Mental HealthIn sub-Saharan Africa, a poverty-dense region, there is a relative lack of mental health services. This is partly because most healthcare resources in sub-Saharan African countries are allocated to infectious diseases such as HIV/AIDS, malaria and tuberculosis.

Ninety percent of malaria deaths, 70 percent of people with HIV/AIDS and 26 percent of tuberculosis cases are concentrated in sub-Saharan Africa. Against this background, mental health problems do not always raise concern. Mental illness accounts for 10 percent of the disease burden in sub-Saharan Africa.

The most common mental disorders in the region are depression and anxiety. The prevalence rates of depression and major depressive disorder in sub-Saharan African countries range from 40 to 55 percent. Among the child and adolescent populations of Sub-Saharan Africa, mental health issues are common. Fourteen percent have mental health problems and nearly 10 percent have diagnosable psychiatric disorders.

Poverty, warfare and disease have all been identified as vulnerabilities and risk factors to child and adolescent mental health in sub-Saharan Africa. In one study conducted in southern Sudan, researchers found that 75 percent of children there suffer from post-traumatic stress disorder. There is a lack of evidence-based research on child and adolescent mental health in sub-Saharan Africa. However, a review of the literature indicates that psychological distress and mood, conduct and anxiety disorders are common among children who have experienced armed conflict.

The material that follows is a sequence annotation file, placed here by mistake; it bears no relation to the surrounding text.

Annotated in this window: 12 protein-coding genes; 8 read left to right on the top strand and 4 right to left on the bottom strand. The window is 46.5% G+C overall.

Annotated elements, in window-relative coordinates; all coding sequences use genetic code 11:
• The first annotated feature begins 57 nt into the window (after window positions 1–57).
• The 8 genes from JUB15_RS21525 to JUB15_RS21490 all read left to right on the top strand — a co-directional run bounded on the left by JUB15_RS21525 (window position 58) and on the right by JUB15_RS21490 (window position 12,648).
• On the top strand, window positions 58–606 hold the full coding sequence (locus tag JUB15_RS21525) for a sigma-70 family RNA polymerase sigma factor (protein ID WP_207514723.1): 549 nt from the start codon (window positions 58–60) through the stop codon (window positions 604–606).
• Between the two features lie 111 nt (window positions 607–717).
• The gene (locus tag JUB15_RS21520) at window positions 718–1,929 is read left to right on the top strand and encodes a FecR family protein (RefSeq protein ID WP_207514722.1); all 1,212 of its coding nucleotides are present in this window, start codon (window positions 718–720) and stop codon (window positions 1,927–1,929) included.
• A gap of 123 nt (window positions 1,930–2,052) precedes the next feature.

In 2011 it was estimated that 90 percent of children infected with or directly affected by AIDS reside in sub-Saharan Africa. Rates of anxiety and depression are significantly higher in children who have been orphaned by AIDS than in other children. One study found that 12 percent of children orphaned by AIDS in rural Uganda had suicidal thoughts.

There are several challenges to providing quality mental health services in low- and middle-income countries. Two of these include cost and lack of research and needs-based assessments. Of all medical conditions, mental disorders are some of the most expensive to treat. In most sub-Saharan African countries, treatment facilities are limited in number and often inaccessible to much of the population. But without needs assessments and research demonstrating the value of providing effective treatments and services in the region, improving mental health care and its availability to those who need it remains a relatively low priority.

In recent years, mental health has been getting increased attention in sub-Saharan Africa and new efforts have been developed to improve mental health research and care in the region. In 2011, an association of research institutions and health ministries in Uganda, Ethiopia, India, Nepal and South Africa partnered with Britain and the World Health Organization to research the effect of community-based mental health treatment in low- and middle-income nations and to develop facilities and services in these areas.

Another effort is the Africa Focus on Intervention Research for Mental Health, which is working with several sub-Saharan nations on infrastructure development and has conducted a number of randomized controlled experiments to test affordable, accessible intervention methods for severe mental disorders.

This is only a small sample of the development efforts addressing mental health treatment and services in sub-Saharan Africa. Recognition of mental disorders’ significance in national health and more research on intervention will go a long way toward bettering child and adolescent mental health in sub-Saharan Africa.

Gabrielle Doran

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